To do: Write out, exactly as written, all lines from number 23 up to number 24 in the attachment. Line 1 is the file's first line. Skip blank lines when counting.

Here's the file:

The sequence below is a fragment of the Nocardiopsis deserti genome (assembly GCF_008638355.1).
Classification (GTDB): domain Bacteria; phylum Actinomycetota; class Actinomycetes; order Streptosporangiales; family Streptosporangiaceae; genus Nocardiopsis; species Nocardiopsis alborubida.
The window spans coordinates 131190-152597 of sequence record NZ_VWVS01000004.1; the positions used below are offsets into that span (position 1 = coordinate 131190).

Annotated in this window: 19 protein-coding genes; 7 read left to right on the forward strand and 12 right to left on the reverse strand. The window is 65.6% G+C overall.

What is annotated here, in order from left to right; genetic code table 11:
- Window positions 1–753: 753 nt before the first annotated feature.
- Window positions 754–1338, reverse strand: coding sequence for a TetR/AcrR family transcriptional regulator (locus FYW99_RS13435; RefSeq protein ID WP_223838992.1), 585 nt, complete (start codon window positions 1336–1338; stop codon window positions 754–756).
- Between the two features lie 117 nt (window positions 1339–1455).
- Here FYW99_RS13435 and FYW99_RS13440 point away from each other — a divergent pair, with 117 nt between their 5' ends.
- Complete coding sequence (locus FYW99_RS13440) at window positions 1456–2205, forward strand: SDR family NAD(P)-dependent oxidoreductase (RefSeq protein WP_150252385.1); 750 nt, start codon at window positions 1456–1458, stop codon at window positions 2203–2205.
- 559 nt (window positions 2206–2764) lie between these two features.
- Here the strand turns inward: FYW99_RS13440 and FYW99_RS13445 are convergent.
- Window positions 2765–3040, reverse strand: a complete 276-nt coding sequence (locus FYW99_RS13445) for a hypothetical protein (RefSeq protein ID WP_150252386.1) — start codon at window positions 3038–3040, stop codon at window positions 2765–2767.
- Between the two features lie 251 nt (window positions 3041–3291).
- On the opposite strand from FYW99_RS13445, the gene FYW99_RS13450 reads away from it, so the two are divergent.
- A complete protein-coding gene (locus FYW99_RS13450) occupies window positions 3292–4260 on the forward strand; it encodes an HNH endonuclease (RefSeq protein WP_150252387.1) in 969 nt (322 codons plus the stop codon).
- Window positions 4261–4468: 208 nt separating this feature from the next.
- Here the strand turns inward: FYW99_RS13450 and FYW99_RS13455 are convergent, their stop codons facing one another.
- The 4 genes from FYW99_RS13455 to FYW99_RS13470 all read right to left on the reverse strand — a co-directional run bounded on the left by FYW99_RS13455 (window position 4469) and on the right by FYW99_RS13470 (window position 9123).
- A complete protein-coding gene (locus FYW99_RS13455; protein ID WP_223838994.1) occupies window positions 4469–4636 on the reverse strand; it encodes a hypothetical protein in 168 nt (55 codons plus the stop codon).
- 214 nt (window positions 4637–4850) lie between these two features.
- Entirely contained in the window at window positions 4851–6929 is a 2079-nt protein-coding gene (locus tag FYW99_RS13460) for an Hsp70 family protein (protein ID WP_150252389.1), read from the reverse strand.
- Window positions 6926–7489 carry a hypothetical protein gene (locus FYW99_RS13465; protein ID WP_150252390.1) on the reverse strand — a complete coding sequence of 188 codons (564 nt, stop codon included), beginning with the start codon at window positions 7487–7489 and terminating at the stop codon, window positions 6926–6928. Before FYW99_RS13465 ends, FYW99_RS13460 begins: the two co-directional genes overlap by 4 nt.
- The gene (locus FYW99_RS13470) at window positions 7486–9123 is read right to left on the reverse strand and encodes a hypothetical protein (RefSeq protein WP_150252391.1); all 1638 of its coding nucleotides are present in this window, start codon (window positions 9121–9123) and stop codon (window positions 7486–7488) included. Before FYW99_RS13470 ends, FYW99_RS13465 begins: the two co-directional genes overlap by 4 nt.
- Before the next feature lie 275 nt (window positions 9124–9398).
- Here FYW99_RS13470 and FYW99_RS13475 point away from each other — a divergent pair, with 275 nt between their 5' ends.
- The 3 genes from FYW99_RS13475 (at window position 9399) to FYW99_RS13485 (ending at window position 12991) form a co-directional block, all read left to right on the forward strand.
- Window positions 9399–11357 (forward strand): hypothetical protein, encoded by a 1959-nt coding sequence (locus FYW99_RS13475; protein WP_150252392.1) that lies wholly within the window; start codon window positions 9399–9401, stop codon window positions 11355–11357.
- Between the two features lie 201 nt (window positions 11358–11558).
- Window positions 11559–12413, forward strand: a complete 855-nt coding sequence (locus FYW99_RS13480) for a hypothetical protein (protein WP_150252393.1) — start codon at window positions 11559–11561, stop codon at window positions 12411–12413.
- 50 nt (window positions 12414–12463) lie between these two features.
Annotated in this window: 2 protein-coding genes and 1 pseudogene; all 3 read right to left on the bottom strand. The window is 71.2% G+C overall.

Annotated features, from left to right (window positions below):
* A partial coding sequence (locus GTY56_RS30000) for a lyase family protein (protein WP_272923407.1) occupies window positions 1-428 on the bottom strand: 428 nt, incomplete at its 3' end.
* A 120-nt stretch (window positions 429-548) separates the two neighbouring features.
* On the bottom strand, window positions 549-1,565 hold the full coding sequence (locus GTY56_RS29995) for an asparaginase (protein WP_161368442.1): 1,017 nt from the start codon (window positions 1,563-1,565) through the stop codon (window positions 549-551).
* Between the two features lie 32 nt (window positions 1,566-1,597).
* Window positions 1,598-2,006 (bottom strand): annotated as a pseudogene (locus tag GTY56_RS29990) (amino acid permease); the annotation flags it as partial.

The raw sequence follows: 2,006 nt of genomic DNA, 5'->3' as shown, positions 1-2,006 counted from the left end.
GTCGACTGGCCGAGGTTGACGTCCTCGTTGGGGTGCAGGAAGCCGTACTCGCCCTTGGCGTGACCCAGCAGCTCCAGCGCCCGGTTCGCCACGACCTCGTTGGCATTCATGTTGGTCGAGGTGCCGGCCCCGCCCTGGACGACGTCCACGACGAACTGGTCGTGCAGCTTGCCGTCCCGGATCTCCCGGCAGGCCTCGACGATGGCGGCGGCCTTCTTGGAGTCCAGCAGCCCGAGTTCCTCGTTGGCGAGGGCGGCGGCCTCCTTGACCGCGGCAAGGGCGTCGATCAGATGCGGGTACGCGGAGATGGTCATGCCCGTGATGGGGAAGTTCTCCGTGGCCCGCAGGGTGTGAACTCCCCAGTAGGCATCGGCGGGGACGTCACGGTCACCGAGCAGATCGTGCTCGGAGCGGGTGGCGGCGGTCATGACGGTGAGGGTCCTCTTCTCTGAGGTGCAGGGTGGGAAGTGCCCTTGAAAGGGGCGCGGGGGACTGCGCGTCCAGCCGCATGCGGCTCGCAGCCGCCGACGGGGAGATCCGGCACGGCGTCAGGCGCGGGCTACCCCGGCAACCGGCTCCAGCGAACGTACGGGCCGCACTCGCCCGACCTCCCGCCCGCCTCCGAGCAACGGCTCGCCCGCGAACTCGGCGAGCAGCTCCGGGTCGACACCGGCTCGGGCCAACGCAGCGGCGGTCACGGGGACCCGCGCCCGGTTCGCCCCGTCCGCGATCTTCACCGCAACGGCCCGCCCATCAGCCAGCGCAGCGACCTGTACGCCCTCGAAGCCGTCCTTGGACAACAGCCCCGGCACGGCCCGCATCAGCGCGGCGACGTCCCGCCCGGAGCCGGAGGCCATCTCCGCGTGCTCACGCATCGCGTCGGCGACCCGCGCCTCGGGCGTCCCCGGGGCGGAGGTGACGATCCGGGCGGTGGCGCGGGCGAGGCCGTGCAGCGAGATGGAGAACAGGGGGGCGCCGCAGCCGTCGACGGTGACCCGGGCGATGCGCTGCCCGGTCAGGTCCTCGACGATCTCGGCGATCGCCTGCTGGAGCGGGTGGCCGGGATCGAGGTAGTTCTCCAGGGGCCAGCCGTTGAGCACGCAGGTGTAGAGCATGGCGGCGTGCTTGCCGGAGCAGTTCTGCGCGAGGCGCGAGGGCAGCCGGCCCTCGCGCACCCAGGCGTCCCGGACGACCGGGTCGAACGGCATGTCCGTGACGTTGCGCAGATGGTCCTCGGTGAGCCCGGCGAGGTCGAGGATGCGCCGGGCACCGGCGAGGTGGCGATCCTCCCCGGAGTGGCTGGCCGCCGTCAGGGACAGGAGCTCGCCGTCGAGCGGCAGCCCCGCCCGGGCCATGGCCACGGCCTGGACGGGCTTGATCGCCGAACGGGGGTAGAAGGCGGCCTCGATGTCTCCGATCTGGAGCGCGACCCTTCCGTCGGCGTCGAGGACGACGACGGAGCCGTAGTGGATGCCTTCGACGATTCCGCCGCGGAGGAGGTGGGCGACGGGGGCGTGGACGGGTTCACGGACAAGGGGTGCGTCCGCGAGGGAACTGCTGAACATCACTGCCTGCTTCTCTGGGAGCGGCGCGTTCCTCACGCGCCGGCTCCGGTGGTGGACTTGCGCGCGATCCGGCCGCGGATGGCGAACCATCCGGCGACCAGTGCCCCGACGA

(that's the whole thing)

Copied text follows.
- Window positions 6926–7489 carry a hypothetical protein gene (locus FYW99_RS13465; protein ID WP_150252390.1) on the reverse strand — a complete coding sequence of 188 codons (564 nt, stop codon included), beginning with the start codon at window positions 7487–7489 and terminating at the stop codon, window positions 6926–6928. Before FYW99_RS13465 ends, FYW99_RS13460 begins: the two co-directional genes overlap by 4 nt.
- The gene (locus FYW99_RS13470) at window positions 7486–9123 is read right to left on the reverse strand and encodes a hypothetical protein (RefSeq protein WP_150252391.1); all 1638 of its coding nucleotides are present in this window, start codon (window positions 9121–9123) and stop codon (window positions 7486–7488) included. Before FYW99_RS13470 ends, FYW99_RS13465 begins: the two co-directional genes overlap by 4 nt.